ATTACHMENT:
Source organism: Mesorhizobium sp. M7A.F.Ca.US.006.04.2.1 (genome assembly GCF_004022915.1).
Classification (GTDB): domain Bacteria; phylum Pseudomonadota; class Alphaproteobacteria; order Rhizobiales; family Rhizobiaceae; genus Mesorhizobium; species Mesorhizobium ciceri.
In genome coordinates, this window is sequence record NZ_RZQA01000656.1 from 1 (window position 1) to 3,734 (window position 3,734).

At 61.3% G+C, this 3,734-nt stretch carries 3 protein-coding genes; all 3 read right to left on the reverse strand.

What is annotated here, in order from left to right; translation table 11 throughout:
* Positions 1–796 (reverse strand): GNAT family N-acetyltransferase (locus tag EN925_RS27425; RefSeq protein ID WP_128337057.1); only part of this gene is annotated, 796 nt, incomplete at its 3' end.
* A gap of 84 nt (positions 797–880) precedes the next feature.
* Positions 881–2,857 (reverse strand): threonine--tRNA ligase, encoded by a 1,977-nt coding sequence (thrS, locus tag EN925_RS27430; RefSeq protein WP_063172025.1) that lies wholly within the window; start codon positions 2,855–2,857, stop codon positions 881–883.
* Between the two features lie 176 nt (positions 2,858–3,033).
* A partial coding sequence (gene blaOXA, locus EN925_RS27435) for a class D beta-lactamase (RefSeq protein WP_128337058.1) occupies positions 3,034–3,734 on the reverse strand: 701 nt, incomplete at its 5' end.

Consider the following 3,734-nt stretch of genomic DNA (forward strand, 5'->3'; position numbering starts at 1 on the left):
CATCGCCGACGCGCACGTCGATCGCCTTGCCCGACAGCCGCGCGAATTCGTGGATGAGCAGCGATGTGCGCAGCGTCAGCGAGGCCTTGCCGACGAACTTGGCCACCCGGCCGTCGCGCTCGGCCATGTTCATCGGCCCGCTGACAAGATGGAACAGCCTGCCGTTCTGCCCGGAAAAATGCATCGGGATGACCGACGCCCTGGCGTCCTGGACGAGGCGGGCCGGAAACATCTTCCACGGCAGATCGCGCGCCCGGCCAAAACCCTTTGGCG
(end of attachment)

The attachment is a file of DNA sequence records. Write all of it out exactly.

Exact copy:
Source organism: Mesorhizobium sp. M7A.F.Ca.US.006.04.2.1 (genome assembly GCF_004022915.1).
Classification (GTDB): domain Bacteria; phylum Pseudomonadota; class Alphaproteobacteria; order Rhizobiales; family Rhizobiaceae; genus Mesorhizobium; species Mesorhizobium ciceri.
In genome coordinates, this window is sequence record NZ_RZQA01000656.1 from 1 (window position 1) to 3,734 (window position 3,734).

At 61.3% G+C, this 3,734-nt stretch carries 3 protein-coding genes; all 3 read right to left on the reverse strand.

What is annotated here, in order from left to right; translation table 11 throughout:
* Positions 1–796 (reverse strand): GNAT family N-acetyltransferase (locus tag EN925_RS27425; RefSeq protein ID WP_128337057.1); only part of this gene is annotated, 796 nt, incomplete at its 3' end.
* A gap of 84 nt (positions 797–880) precedes the next feature.
* Positions 881–2,857 (reverse strand): threonine--tRNA ligase, encoded by a 1,977-nt coding sequence (thrS, locus tag EN925_RS27430; RefSeq protein WP_063172025.1) that lies wholly within the window; start codon positions 2,855–2,857, stop codon positions 881–883.
* Between the two features lie 176 nt (positions 2,858–3,033).
* A partial coding sequence (gene blaOXA, locus EN925_RS27435) for a class D beta-lactamase (RefSeq protein WP_128337058.1) occupies positions 3,034–3,734 on the reverse strand: 701 nt, incomplete at its 5' end.

Consider the following 3,734-nt stretch of genomic DNA (forward strand, 5'->3'; position numbering starts at 1 on the left):
CATCGCCGACGCGCACGTCGATCGCCTTGCCCGACAGCCGCGCGAATTCGTGGATGAGCAGCGATGTGCGCAGCGTCAGCGAGGCCTTGCCGACGAACTTGGCCACCCGGCCGTCGCGCTCGGCCATGTTCATCGGCCCGCTGACAAGATGGAACAGCCTGCCGTTCTGCCCGGAAAAATGCATCGGGATGACCGACGCCCTGGCGTCCTGGACGAGGCGGGCCGGAAACATCTTCCACGGCAGATCGCGCGCCCGGCCAAAACCCTTTGGCG